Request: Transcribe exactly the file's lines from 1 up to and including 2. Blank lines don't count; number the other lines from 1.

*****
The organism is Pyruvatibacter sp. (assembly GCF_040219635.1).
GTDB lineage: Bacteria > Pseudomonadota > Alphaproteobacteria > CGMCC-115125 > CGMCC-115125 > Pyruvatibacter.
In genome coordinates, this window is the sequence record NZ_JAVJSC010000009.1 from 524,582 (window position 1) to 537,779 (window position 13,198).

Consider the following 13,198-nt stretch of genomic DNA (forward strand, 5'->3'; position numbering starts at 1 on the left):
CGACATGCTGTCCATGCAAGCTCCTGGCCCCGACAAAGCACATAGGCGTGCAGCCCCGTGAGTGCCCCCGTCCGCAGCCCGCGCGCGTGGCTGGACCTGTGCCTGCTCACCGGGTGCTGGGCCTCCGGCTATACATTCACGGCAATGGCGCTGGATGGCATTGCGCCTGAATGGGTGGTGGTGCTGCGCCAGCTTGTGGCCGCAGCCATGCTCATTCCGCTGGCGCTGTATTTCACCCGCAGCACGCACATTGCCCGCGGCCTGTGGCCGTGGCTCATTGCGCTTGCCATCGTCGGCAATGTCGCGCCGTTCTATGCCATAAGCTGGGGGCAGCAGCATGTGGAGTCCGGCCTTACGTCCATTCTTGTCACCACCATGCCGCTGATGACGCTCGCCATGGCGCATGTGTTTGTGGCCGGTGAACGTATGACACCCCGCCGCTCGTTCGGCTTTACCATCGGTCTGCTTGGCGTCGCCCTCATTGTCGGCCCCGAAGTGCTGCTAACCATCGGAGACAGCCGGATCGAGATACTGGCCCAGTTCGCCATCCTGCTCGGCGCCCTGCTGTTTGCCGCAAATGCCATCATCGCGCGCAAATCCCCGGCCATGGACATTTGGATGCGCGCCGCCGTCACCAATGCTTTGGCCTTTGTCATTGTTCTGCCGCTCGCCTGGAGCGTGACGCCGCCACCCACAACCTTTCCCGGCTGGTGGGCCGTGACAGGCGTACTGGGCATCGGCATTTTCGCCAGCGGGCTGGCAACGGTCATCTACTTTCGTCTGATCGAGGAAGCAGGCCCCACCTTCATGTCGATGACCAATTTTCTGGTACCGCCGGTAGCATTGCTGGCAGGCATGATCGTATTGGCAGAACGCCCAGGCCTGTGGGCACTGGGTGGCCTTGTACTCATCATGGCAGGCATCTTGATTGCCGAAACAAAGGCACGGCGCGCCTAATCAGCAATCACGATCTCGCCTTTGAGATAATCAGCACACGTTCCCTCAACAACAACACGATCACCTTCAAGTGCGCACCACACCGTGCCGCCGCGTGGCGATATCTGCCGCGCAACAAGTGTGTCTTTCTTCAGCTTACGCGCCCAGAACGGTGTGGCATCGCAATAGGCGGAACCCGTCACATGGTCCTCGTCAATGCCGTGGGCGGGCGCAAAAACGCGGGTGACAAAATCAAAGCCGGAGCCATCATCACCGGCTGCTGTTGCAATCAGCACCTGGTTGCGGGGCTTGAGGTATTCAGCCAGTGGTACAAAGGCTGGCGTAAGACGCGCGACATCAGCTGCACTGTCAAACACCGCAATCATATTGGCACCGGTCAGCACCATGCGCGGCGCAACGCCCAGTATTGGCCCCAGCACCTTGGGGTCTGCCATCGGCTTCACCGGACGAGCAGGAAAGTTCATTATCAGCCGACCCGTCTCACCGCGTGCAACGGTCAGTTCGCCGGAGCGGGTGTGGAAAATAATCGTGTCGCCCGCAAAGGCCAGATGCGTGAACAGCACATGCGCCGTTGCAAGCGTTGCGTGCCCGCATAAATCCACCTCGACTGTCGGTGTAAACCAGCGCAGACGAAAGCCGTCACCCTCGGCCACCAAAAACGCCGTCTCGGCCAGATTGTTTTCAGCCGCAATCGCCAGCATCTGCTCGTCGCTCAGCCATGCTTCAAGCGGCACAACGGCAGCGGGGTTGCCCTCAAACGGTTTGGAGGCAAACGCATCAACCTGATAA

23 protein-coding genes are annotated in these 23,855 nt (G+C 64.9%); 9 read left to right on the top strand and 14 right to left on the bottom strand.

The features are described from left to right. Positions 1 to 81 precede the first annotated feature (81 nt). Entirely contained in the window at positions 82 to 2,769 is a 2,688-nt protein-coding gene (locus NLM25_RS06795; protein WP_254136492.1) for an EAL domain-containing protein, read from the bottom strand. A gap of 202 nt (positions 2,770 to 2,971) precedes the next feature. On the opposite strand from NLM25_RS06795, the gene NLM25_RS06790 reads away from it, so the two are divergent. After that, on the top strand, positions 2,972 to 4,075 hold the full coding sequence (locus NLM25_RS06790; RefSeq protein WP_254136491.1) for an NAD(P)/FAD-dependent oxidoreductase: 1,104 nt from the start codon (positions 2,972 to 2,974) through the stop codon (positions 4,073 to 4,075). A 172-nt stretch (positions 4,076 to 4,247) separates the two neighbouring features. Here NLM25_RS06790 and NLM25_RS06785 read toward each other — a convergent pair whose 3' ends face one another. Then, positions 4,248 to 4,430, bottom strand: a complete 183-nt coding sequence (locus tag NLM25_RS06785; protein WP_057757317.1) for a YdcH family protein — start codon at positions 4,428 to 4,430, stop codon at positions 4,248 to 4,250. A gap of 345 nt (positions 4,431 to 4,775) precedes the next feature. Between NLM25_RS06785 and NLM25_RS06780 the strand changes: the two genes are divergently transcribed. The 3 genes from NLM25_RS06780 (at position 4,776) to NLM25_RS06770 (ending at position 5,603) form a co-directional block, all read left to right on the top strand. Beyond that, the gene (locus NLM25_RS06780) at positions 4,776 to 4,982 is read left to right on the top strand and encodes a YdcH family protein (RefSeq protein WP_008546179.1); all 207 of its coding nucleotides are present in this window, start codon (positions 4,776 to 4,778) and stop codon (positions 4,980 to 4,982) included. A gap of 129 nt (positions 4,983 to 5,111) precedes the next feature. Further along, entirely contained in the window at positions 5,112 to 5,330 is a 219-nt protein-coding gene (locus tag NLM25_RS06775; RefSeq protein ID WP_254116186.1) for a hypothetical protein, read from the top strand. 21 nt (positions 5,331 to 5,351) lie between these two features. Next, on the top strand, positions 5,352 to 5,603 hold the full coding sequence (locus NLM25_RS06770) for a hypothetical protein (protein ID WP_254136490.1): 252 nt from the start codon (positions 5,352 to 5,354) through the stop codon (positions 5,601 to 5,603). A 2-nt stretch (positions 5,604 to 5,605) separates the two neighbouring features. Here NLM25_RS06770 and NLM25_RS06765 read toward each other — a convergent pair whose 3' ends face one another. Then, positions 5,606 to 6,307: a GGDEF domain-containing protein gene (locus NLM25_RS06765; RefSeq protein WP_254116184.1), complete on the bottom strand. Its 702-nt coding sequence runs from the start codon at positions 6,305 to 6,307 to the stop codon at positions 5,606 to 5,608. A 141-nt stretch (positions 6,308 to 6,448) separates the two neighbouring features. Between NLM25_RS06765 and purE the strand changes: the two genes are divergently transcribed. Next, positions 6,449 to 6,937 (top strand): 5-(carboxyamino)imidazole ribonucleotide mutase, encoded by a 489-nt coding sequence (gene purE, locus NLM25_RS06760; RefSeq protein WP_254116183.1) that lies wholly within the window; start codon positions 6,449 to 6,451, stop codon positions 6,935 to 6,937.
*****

The organism is Pyruvatibacter sp. (assembly GCF_040219635.1).
GTDB lineage: Bacteria > Pseudomonadota > Alphaproteobacteria > CGMCC-115125 > CGMCC-115125 > Pyruvatibacter.